By LENORA LAKE, Tribune correspondent
Published: April 19, 2008
THONOTOSASSA – Spending time with nature was important to Dorsey Yawn
as a child, so he seized the opportunity Saturday to give his
grandchildren and their friends a first-hand experience with the
They attended the Woods, Water and Wildlife event at Nature's
Classroom, Hillsborough County school district's environmental
education center. The two-day event, in conjunction with Earth Day,
"I grew up with an outdoor lifestyle; I had a father who taught me to
fish and hunt," Yawn said. "There is so much of nature disappearing
today that I wanted them to see it."
His grandson's friend, Jake Lehrer, 9, got to hold a year-old, 18-inch
alligator. The reptile's tail slapped the arm of his Chiles Elementary
School classmate, Bradley Canerday, who is Yawn's grandson.
"He was kind of smooth but he kept squirming around," Lehrer said.
The first-time festival includes animal encounters, arts and crafts,
live folk and bluegrass music, a nature art show by well-known
photographers and artists, a student art exhibit and displays by local
organizations including Tampa Audubon Society, Big Cat Rescue,
Southwest Florida Water Management District and Tampa Bay Orchid
A 30-minute boat ride on the Hillsborough River gave visitors close-up
views of alligators, snakes, turtles and birds, including roseate
spoonbills and little blue herons.
Karen Folsom, administrator of Nature's Classroom's, said all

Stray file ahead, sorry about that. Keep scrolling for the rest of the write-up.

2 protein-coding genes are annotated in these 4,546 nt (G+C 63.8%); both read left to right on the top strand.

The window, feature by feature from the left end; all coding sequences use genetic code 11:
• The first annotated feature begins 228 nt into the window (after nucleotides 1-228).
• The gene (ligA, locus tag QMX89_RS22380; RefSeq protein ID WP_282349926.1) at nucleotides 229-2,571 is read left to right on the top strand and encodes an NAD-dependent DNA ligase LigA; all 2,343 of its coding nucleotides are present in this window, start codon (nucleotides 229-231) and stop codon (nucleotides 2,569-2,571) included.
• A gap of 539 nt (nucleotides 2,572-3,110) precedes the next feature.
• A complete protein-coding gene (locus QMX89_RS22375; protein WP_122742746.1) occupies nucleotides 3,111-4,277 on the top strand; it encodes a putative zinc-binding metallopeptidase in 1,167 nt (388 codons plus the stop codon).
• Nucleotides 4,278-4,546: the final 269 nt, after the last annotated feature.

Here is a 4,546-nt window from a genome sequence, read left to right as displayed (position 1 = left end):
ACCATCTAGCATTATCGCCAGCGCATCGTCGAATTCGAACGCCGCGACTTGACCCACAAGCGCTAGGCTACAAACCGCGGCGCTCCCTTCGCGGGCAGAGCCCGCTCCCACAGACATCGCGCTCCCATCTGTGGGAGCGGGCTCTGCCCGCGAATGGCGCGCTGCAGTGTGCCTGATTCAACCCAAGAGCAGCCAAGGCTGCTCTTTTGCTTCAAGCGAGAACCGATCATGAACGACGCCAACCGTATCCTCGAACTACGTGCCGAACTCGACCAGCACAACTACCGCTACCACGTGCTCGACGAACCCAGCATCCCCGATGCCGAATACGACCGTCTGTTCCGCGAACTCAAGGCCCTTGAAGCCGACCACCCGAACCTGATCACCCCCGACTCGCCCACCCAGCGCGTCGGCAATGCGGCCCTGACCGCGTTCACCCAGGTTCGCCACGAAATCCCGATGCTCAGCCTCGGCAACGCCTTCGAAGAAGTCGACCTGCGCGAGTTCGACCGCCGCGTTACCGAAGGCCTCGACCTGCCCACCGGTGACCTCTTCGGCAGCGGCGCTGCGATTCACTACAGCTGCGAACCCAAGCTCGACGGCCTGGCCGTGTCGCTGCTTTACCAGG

Hillsborough County public school sixth-graders visit the center for
three days during the school year. That visit leaves a legacy, she
"We are often asked if we can have families out here. We felt it was
time to open the doors to the public," Folsom said, adding that two
artists assisted in planning the event.
Volunteers from Boy Scouts, Young Life, Armwood High School National
Honor Society and Families Instructing Students at Home assisted with
craft activities, parking and by answering questions about a bear,
raccoon, fox, fox squirrel, alligator and other animals on display.
Some volunteers, like Armwood student Nick Briggs, 17, took a more
hands-on approach – holding a 6-foot-long yellow rat snake for
children to touch.
"I came here in sixth grade. It was really fun and I thought this was
a good chance to come here again and to hang out with the kids,"
Temple Terrace residents Alyssan Chevaillier, 7, and her sister,
Ashley, 3, liked a smaller red rat snake they could hold in their
"It was kind of weird because it was really squishy and was soft on
the side," said Alyssan, a student at Lewis Elementary said.
Folsom said she was pleased with the first day's attendance of about
1,000 visitors, comments from the guests and the volunteers'
"Next year is our 40th anniversary, so this was a test," Folsom said.
If You Go
WHAT: Woods, Water and Wildlife: An Earth Day Celebration and Nature
Art Show with animal encounters, children's activities, boat rides,
music, food vendors
WHEN: 10 a.m. to 5 p.m. today
WHERE: Nature's Classroom, 13100 Verges Road, Thonotosassa
DONATION: $4 per car
INFORMATION: (813) 987-6969
Correspondent Lenora Lake can be reached at (813) 865-4851 or
For the cats,
Carole Baskin, CEO of Big Cat Rescue
an Educational Sanctuary home
to more than 100 big cats
12802 Easy Street Tampa, FL 33625
813.493.4564 fax 885.4457
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